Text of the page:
Lytle Creek Update: EHL sues City of Rialto and releases hydrology report
Litigation was filed against the City of Rialto, and a state-of-the-art hydrologic study was provided to agencies deciding whether to permit massive development along Lytle Creek.
Proposed development of the Lytle Creek wash floodplain would send the endangered San Bernardino kangaroo rat (SBKR) toward extinction and destroy much of the last place where its alluvial fan sage scrub ecosystem experiences natural water flows. Such flows are essential to rejuvenating habitat for the animal, yet it is also vital that “refugia” remain out of the reach of flood events, where the animal can safely survive without drowning.
EHL is fighting for the animal on two fronts. We have now sued the City of Rialto for the second time, for failing to re-open the CEQA process due to impacts being more severe than known at the time of approval in 2011. Since then, for example, the groundwater aquifer has been depleted (the project precludes recharge opportunities) and prior mitigation for the SBKR has failed. EHL and our ally, Save Lytle Creek Wash, are represented by Chatten-Brown & Carstens.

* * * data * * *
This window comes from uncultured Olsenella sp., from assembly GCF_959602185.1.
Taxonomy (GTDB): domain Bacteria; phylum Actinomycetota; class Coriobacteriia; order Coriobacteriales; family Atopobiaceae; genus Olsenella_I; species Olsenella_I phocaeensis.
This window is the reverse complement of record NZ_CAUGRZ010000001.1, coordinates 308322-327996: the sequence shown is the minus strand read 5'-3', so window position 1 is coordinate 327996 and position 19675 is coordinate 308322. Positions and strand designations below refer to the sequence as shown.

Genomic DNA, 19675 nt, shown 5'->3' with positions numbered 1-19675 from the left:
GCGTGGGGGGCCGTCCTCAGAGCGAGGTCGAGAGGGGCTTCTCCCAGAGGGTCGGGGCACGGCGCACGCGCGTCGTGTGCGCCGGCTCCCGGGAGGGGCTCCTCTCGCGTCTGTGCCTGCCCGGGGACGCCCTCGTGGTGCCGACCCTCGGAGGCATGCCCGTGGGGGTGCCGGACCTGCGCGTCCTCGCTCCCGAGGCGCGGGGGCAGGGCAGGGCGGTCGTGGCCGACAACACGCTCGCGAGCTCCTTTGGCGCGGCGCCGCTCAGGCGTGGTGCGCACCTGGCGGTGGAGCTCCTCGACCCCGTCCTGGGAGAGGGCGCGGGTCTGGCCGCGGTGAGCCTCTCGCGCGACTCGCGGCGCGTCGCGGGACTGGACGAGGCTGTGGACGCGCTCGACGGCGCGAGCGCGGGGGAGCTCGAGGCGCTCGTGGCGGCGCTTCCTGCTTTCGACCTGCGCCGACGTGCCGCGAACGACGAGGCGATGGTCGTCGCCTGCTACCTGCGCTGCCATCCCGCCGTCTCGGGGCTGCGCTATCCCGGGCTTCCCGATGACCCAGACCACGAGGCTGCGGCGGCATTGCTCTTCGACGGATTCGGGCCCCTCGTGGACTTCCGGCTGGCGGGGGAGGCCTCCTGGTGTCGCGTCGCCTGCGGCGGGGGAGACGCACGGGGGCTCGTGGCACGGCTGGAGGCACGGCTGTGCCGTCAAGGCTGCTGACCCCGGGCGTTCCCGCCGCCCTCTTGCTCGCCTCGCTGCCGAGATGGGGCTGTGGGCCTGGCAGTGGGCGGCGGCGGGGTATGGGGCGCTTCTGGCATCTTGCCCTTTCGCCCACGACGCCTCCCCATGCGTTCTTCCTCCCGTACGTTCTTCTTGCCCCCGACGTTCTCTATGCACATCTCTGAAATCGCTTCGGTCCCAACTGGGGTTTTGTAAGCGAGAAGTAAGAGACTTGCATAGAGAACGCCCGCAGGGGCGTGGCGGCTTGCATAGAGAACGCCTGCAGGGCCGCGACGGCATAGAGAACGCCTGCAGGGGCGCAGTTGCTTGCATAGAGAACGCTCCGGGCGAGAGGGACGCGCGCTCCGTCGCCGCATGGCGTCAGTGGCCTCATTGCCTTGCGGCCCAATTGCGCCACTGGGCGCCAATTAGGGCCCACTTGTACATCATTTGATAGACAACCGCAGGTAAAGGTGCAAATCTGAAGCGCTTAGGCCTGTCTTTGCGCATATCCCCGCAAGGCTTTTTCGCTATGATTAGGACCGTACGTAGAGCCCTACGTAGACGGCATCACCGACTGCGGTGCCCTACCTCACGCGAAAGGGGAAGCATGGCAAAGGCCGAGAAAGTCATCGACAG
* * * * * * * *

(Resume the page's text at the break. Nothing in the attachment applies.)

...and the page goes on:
Second, as part of an ongoing effort to provide sound technical information to the federal and state permitting agencies (Army Corps of Engineers, US Fish and Wildlife Service, California Dept of Fish and Wildlife, Regional Water Quality Control Board) EHL commissioned hydrologic modeling of Lytle and Cajon Creeks. Studies submitted by the applicant were deeply flawed, using the wrong baseline conditions and a model not designed to show erosion.
The cbec engineering firm used advanced “sediment transport” modeling and found that an island proposed as refugia during flood events actually becomes inundated, and that the island will erode over time. In other words, the conservation proposed by the project is not conservation at all. This is on top of the immediate loss of habitat to development. A genetic study conducted by the San Diego Zoo shows already severely low population sizes that cannot withstand further depletion
We ask the federal and state agencies to use these facts in making decisions.